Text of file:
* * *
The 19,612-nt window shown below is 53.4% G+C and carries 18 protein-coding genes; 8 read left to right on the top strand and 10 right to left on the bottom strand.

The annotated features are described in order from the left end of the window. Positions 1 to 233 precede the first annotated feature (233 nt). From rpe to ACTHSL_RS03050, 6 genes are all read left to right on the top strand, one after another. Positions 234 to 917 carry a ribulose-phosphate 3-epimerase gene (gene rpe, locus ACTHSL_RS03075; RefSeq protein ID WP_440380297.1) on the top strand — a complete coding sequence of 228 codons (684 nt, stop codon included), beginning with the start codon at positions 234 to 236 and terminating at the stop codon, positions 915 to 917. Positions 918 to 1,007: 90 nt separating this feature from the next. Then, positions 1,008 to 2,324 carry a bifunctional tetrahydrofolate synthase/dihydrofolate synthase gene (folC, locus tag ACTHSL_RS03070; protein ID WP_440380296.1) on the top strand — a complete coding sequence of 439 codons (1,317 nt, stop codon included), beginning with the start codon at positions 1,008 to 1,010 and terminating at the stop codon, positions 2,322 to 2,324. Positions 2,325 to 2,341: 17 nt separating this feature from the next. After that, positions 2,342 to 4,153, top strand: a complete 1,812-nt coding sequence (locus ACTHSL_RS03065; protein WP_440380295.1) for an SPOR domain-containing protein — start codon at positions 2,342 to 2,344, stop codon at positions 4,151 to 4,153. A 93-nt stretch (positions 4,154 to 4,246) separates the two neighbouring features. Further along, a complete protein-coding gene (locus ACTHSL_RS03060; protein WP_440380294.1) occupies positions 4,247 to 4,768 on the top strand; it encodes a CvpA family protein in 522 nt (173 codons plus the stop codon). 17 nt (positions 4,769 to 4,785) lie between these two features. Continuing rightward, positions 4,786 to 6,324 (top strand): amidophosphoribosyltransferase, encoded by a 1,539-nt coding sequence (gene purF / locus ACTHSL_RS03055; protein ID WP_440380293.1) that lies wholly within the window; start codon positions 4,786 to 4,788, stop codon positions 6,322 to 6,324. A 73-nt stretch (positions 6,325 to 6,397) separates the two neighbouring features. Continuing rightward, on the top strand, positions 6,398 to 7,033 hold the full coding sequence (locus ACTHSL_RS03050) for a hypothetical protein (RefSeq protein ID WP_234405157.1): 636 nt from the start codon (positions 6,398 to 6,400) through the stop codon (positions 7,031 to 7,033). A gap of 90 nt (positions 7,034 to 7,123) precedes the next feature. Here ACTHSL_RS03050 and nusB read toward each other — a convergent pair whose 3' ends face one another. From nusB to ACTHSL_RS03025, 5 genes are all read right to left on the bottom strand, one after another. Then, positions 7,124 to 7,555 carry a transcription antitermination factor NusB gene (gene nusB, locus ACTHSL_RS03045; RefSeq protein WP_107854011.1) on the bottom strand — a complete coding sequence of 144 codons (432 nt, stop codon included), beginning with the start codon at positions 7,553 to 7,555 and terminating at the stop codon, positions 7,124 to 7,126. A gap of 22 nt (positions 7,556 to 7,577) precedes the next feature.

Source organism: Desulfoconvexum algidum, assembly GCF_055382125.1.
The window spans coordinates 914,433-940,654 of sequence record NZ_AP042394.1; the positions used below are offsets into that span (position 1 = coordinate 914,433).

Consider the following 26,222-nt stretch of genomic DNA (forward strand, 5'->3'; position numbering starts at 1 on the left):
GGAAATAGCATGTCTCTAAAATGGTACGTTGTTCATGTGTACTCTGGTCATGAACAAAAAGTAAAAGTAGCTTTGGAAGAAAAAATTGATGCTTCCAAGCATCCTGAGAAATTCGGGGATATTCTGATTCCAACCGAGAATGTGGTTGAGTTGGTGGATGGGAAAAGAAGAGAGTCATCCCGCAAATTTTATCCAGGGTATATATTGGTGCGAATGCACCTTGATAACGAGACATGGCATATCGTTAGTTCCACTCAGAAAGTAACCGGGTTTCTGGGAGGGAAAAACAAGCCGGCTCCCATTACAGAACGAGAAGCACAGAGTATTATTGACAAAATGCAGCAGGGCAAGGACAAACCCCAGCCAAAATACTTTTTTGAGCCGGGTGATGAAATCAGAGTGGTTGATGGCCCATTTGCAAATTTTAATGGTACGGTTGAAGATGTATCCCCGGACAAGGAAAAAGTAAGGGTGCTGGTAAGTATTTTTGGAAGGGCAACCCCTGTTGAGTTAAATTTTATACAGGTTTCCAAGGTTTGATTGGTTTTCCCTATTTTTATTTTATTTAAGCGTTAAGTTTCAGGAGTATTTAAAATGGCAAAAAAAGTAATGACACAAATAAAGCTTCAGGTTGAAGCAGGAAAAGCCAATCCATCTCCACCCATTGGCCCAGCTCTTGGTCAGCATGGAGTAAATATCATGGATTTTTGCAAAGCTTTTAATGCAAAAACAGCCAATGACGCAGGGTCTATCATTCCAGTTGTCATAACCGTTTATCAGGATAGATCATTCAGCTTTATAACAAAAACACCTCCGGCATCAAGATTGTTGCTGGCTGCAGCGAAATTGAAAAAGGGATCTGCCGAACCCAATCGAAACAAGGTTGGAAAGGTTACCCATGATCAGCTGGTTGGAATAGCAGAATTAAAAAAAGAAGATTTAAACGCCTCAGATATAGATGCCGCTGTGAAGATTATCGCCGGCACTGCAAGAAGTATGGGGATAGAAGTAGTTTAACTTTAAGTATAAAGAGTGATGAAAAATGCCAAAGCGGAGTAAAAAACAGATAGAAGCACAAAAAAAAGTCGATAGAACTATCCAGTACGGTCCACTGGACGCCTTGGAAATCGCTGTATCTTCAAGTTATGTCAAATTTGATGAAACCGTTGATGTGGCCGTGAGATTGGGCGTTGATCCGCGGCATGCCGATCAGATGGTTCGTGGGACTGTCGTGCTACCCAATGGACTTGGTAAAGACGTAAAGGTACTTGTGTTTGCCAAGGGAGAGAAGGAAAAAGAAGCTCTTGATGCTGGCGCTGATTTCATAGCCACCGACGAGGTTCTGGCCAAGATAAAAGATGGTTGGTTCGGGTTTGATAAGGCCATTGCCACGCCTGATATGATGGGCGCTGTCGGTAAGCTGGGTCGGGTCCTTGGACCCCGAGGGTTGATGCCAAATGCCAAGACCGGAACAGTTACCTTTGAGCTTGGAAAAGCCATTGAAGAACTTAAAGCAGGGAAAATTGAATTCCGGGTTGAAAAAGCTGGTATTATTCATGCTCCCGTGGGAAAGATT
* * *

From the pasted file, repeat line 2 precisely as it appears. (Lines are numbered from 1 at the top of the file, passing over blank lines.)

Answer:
The annotated features are described in order from the left end of the window. Positions 1 to 233 precede the first annotated feature (233 nt). From rpe to ACTHSL_RS03050, 6 genes are all read left to right on the top strand, one after another. Positions 234 to 917 carry a ribulose-phosphate 3-epimerase gene (gene rpe, locus ACTHSL_RS03075; RefSeq protein ID WP_440380297.1) on the top strand — a complete coding sequence of 228 codons (684 nt, stop codon included), beginning with the start codon at positions 234 to 236 and terminating at the stop codon, positions 915 to 917. Positions 918 to 1,007: 90 nt separating this feature from the next. Then, positions 1,008 to 2,324 carry a bifunctional tetrahydrofolate synthase/dihydrofolate synthase gene (folC, locus tag ACTHSL_RS03070; protein ID WP_440380296.1) on the top strand — a complete coding sequence of 439 codons (1,317 nt, stop codon included), beginning with the start codon at positions 1,008 to 1,010 and terminating at the stop codon, positions 2,322 to 2,324. Positions 2,325 to 2,341: 17 nt separating this feature from the next. After that, positions 2,342 to 4,153, top strand: a complete 1,812-nt coding sequence (locus ACTHSL_RS03065; protein WP_440380295.1) for an SPOR domain-containing protein — start codon at positions 2,342 to 2,344, stop codon at positions 4,151 to 4,153. A 93-nt stretch (positions 4,154 to 4,246) separates the two neighbouring features. Further along, a complete protein-coding gene (locus ACTHSL_RS03060; protein WP_440380294.1) occupies positions 4,247 to 4,768 on the top strand; it encodes a CvpA family protein in 522 nt (173 codons plus the stop codon). 17 nt (positions 4,769 to 4,785) lie between these two features. Continuing rightward, positions 4,786 to 6,324 (top strand): amidophosphoribosyltransferase, encoded by a 1,539-nt coding sequence (gene purF / locus ACTHSL_RS03055; protein ID WP_440380293.1) that lies wholly within the window; start codon positions 4,786 to 4,788, stop codon positions 6,322 to 6,324. A 73-nt stretch (positions 6,325 to 6,397) separates the two neighbouring features. Continuing rightward, on the top strand, positions 6,398 to 7,033 hold the full coding sequence (locus ACTHSL_RS03050) for a hypothetical protein (RefSeq protein ID WP_234405157.1): 636 nt from the start codon (positions 6,398 to 6,400) through the stop codon (positions 7,031 to 7,033). A gap of 90 nt (positions 7,034 to 7,123) precedes the next feature. Here ACTHSL_RS03050 and nusB read toward each other — a convergent pair whose 3' ends face one another. From nusB to ACTHSL_RS03025, 5 genes are all read right to left on the bottom strand, one after another. Then, positions 7,124 to 7,555 carry a transcription antitermination factor NusB gene (gene nusB, locus ACTHSL_RS03045; RefSeq protein WP_107854011.1) on the bottom strand — a complete coding sequence of 144 codons (432 nt, stop codon included), beginning with the start codon at positions 7,553 to 7,555 and terminating at the stop codon, positions 7,124 to 7,126. A gap of 22 nt (positions 7,556 to 7,577) precedes the next feature.